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Inclines in Tour de France

  1. Jul 9, 2007 #1
    I'm watching Tour de France these days, and I hear people talking about mountain stages etc, and they often say that this and that road has an incline of let's say 10 %...what does that mean? How steep is that?!
  2. jcsd
  3. Jul 9, 2007 #2


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    I think they refer to the gradient, so, say, a slope of [tex] \frac{3}{4} [/tex] is 75% incline.
  4. Jul 9, 2007 #3


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    A 10% incline would mean you increase in height 10cm for every meter you travel.
  5. Jul 9, 2007 #4


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    Both correct; 100% is a 'one in one' incline, or 45 degrees. (1:8 is 12.5% etc).
  6. Jul 9, 2007 #5
    Great, thx guys!
  7. Jul 9, 2007 #6
    Have you ever seen a 100% incline ? It is really inclined :biggrin:
    I mean, realize the following : with a 100% incline, you will not see the road until your distance to the beginning of the slope equal the height of your eyes. Even two meters from the beginning of the slope, it looks like there is no road at all. Quite scary.
  8. Jul 10, 2007 #7
    Also, inclines are catogorized into 5 or so catgories. I believe the lower the number the harder the incline. Is this right?
  9. Jul 10, 2007 #8

    Chi Meson

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    And then "HC" is the hardest since it is "beyond categories."
  10. Jul 10, 2007 #9


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    Technically, climbs are rated by category. The length, number, and steepness of inclines involved in a long climb all go into deciding which category the climb belongs in. A particularly long incline with no breaks could result in a climb being rated in a tougher category than one with several very steep, but short inclines.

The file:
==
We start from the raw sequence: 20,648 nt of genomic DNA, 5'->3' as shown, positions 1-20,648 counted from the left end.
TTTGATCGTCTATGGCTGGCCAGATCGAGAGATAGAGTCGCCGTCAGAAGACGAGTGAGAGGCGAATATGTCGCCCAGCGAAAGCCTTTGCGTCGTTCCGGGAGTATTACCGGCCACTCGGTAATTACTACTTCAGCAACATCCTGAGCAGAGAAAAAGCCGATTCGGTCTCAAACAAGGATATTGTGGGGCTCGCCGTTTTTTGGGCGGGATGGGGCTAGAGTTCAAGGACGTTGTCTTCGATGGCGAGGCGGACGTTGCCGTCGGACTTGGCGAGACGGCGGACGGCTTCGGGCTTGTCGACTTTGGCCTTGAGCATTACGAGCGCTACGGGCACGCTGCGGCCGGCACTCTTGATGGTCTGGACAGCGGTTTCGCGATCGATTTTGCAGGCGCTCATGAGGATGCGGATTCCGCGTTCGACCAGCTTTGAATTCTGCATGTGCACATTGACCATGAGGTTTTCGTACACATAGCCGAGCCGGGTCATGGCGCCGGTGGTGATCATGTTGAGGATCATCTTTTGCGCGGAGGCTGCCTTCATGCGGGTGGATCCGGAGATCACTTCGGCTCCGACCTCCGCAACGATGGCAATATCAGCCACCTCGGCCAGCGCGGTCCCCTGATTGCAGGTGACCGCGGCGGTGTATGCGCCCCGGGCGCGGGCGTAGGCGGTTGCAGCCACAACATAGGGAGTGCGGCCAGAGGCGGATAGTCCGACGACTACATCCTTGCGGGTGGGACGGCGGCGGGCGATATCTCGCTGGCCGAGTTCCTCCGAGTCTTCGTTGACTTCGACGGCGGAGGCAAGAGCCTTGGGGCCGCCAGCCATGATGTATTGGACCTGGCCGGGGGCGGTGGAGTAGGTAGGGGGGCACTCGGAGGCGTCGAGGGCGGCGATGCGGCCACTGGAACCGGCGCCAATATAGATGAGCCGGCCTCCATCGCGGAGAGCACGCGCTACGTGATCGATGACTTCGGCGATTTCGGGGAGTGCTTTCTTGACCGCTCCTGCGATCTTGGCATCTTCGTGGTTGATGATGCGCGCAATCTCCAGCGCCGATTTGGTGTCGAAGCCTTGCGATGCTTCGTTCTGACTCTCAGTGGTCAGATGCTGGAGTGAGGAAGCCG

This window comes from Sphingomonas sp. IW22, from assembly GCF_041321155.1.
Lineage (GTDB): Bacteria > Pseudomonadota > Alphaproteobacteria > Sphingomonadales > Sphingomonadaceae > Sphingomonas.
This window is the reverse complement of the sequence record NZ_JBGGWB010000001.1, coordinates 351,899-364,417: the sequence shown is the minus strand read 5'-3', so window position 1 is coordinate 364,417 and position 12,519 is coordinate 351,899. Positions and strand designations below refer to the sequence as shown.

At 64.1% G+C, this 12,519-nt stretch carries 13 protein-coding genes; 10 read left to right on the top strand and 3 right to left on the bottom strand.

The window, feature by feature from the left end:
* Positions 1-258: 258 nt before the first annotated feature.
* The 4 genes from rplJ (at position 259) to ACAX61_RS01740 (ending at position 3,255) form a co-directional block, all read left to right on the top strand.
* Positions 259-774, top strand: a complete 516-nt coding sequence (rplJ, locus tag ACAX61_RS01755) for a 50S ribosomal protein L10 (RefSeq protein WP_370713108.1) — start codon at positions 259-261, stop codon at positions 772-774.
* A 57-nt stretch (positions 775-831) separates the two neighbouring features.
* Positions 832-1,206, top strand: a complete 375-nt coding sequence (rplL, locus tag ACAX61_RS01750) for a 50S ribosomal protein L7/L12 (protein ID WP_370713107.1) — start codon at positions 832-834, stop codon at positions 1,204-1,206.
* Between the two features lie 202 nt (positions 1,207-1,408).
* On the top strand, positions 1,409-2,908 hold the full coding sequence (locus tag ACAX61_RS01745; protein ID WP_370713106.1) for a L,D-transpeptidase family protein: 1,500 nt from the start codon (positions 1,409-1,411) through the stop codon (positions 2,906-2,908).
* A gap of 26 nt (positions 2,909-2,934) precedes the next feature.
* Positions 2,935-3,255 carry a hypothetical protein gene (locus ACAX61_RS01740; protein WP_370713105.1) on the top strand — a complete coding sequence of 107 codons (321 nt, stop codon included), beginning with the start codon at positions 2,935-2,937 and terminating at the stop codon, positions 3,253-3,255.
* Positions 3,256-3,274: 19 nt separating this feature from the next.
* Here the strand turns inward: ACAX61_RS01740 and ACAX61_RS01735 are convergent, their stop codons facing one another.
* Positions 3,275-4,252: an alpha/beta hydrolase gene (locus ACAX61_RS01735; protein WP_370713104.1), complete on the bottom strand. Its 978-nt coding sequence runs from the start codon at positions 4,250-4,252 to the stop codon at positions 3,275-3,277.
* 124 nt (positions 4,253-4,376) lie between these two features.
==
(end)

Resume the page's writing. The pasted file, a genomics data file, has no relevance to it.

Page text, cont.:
11. Jul 10, 2007 #10
    would 200% be straight vertical then?
  12. Jul 10, 2007 #11


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    No, 200% incline would be a gradient of 2, corresponding to an angle of arctan(2), or about 63.4 degrees.
  13. Jul 10, 2007 #12
    Vertical cannot be assigned a finite value here. It would be "infinitely steep" somehow.
  14. Jul 10, 2007 #13
    Vertical is not an incline, the closest to it would be technically indefinite I suppose, or more realistically depend on the slope.

    For all intents and purposes in cycling a slope beyond a certain gradient would be irrelevant as it would be impossible for anyone to even attempt to traverse it.

    I'd imagine 200% doesn't even exist in cycling, as that would be absurd unless it was a BMX jump :smile: or a bump in the road.
    Last edited: Jul 10, 2007
  15. Jul 10, 2007 #14


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    Ah. Took me a while to visualize this.

    You're talking about being at the top of the incline looking down.
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